I use my Shield for most content. It's good enough on the plasma and it just works. If I watch a movie in the theater, then it's worth it for me to use JRMC w/ madVR. The HTPC is definitely more finicky and it gets annoying dealing with it at times.



-tm
 

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Discussion Starter #15
Yeah, there is no "best" setup. There are just different trade offs. Some people think madVR is secret sauce they sprinkle on their videos to make them look perfect. They usually come asking for the optimal settings. They don't exist as you are always forced to make trade-offs e.g. sharpness vs artifacts.


It comes down to individual preferences for image quality, ease of use, cost, etc. 99% of people aren't crazy videophiles. If you're not in that group, it probably doesn't matter what platform or software you choose (as far as image quality anyway).


I use my Shield for most content. It's good enough on the plasma and it just works. If I watch a movie in the theater, then it's worth it for me to use JRMC w/ madVR. The HTPC is definitely more finicky and it gets annoying dealing with it at times.



-tm
What is jrmc?

Sent from my Pixel 2 XL using Tapatalk
 

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Discussion Starter #17
Given my setup, what players should I get to have a good platform to work from?

I have vlc and MPC w/madVR already.

Sent from my Pixel 2 XL using Tapatalk
 

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Any other commercial streams are handled via their native Windows apps.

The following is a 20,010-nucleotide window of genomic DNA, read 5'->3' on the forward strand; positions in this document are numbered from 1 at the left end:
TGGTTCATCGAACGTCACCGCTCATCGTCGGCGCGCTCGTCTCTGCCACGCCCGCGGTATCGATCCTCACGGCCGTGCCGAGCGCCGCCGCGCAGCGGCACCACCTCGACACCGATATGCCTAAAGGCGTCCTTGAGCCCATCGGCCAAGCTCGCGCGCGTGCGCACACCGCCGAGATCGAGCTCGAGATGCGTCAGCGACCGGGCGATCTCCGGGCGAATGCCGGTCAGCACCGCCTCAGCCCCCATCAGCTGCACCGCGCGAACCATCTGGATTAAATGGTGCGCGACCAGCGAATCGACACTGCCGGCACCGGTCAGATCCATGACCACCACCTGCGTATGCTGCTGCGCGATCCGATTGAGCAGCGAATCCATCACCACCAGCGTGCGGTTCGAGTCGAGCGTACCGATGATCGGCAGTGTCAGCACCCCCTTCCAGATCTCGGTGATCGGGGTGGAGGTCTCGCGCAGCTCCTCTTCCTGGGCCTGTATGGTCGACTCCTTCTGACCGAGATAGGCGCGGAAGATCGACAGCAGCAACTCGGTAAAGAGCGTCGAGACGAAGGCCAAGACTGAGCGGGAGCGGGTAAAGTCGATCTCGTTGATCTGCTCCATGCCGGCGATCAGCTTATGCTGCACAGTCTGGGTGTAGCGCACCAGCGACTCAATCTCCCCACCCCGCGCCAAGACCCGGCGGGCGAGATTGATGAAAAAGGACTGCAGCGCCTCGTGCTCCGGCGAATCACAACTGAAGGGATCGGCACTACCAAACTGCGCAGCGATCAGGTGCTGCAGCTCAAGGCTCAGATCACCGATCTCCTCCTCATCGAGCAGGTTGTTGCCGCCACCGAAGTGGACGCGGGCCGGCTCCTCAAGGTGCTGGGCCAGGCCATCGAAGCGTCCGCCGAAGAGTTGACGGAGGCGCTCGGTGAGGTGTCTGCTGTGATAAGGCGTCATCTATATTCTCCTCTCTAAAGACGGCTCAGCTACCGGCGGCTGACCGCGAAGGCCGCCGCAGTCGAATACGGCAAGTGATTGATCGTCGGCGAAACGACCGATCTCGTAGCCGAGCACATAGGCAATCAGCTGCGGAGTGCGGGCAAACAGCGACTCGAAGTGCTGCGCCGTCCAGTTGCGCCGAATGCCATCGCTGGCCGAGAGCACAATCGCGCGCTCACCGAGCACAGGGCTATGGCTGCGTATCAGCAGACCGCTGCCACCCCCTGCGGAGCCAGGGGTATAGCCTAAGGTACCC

Is there a Prime Video app? Also, the Netflix one is not remote friendly at all and even the helper program available here on AVS has its shortcomings. Streaming apps on Windows are kind of bad, in my experience.
 

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Is there a Prime Video app? Also, the Netflix one is not remote friendly at all and even the helper program available here on AVS has its shortcomings. Streaming apps on Windows are kind of bad, in my experience.
I generally use the Netflix and Amazon apps on my smart TV for those.
 

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Given my setup, what players should I get to have a good platform to work from?

I have vlc and MPC w/madVR already.

Sent from my Pixel 2 XL using Tapatalk
JRiver has a free 30 day trial. If you're willing to put some time into getting an HTPC setup, I'd say it's worth trying. I've used JRMC, Kodi, Plex, EBMC, on a Shield, a Zidoo x9s, Roku, Fire, HTPC. All have pro/cons, but I keep coming back to JRiver for my theater setup. It's a bit of work to get it setup initially, but it's been the best picture and sound of all them. Once it's setup, it's not bad to keep running.